Even the three foreign-born local Communists arrived in the United States before the age of five. It was the thirties generation of Communists who brought the Party in October 1936, to the point where it became more than one-half native-born. The Philadelphia district, according to Nathan Glazer had only fifty native-born members, out of a total of 481, in early 1929.5 As late as June 1933, the national organization was still 70 percent foreign-born.6
It is of critical importance, consequently, to keep in mind that Philadelphia Communists were not only heavily Jewish but also the first American-born generation within their respective families. This is relevant not only to the distinctly Jewish response to the rise of Nazi anti-Semitism, but also to the Party’s Popular Front efforts to root itself in native soil, to become thoroughly American.7
To join the Party after 1935 was to enter a potpourri of Americana: celebrations of Lincoln, Jefferson, Douglass, Debs; calls for the revival of indigenous cultural traditions; paeans to folk art. However disingenuously these themes were manipulated at the command level, in many ways Communism became more than the 100 percent Americanism proclaimed by Earl Browder. This was a particularly attractive stance to members unusually sensitive to charges of being aliens. Communists who grew up in homes speaking Yiddish or Italian found great attraction in a Party that proclaimed, “This Land Is Your Land.”8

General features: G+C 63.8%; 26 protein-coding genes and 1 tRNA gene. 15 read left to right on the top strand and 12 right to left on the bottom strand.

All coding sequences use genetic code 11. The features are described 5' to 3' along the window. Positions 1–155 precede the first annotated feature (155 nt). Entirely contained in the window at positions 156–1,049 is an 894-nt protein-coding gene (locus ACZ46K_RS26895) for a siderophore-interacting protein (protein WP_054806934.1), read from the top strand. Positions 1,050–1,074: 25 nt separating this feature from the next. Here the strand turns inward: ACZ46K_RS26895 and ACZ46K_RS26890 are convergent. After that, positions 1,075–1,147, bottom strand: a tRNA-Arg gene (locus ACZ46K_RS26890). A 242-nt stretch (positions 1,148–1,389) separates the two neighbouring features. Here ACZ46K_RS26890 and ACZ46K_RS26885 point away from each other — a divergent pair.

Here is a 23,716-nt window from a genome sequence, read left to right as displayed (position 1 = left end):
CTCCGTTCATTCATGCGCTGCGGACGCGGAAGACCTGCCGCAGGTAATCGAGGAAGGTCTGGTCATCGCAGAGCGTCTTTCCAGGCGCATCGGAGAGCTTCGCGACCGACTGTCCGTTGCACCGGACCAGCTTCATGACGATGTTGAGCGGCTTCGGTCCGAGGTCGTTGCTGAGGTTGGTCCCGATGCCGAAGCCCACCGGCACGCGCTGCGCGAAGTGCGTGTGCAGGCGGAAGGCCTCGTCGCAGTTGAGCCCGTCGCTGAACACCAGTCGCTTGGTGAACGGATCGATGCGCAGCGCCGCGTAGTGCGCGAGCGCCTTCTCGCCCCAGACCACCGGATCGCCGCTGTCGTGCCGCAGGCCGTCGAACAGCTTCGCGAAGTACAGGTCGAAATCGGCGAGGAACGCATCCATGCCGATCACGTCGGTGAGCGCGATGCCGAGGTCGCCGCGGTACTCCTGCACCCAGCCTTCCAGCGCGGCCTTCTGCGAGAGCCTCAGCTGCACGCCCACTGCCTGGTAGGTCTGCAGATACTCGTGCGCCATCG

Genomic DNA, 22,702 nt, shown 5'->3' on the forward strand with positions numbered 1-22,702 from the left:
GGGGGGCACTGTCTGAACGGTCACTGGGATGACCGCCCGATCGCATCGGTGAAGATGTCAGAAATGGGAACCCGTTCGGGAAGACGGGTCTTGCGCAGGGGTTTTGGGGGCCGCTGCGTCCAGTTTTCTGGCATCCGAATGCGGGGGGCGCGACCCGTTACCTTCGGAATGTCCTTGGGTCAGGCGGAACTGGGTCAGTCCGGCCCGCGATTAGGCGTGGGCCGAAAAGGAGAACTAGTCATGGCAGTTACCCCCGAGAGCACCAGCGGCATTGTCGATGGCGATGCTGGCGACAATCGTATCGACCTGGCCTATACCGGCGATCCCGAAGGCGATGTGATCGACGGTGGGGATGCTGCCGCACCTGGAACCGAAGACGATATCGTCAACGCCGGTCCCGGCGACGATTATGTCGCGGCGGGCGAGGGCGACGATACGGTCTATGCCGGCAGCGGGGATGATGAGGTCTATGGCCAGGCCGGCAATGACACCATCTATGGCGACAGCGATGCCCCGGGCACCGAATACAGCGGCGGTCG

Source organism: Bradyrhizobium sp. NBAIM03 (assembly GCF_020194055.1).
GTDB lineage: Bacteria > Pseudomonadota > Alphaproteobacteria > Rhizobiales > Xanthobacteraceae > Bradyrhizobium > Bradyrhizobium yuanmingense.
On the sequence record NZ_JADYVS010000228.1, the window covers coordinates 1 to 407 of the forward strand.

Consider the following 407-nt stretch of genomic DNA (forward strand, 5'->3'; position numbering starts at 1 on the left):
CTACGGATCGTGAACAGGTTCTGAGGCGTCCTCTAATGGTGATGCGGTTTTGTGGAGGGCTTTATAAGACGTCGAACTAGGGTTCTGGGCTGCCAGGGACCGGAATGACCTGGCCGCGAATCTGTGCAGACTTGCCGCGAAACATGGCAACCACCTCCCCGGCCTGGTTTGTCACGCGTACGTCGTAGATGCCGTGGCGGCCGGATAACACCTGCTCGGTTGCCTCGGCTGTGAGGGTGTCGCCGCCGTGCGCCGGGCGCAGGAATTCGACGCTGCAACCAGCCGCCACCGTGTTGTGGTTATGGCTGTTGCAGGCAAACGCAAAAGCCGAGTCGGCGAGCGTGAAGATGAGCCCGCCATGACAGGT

The Jewishness of the American Communist Party is a sensitive issue, both to former and present participants and to liberal and radical scholars.9 Political reactionaries traditionally have attacked leftists along anti-Semitic lines, finding Jewish conspiracies at all turns. The Party in Philadelphia had Jewish membership of at least 75 percent. What were the consequences of this predominance? Scholars need to know how Communists felt about their ethnicity, how potential constituents responded to Jewish organizers, and how Gentile Communists reacted to the Jewish aspects of their organization. The significance of the ethnicity of activists and organizers in an ethnically sensitive culture remains virtually unexplored.
Fred Garst describes the Communist Party as “a Jewish organization with a goyishe cup [Gentile head] and a token Negro.” He feels that Communism is simply “a Jewish heresy,” involving Jews who avoided their own ethnic identity and who never stopped to discuss seriously the Jewishness of their party. Others indicate that discussions of Jewishness were rare and that most members simply avoided or were oblivious to the issue.10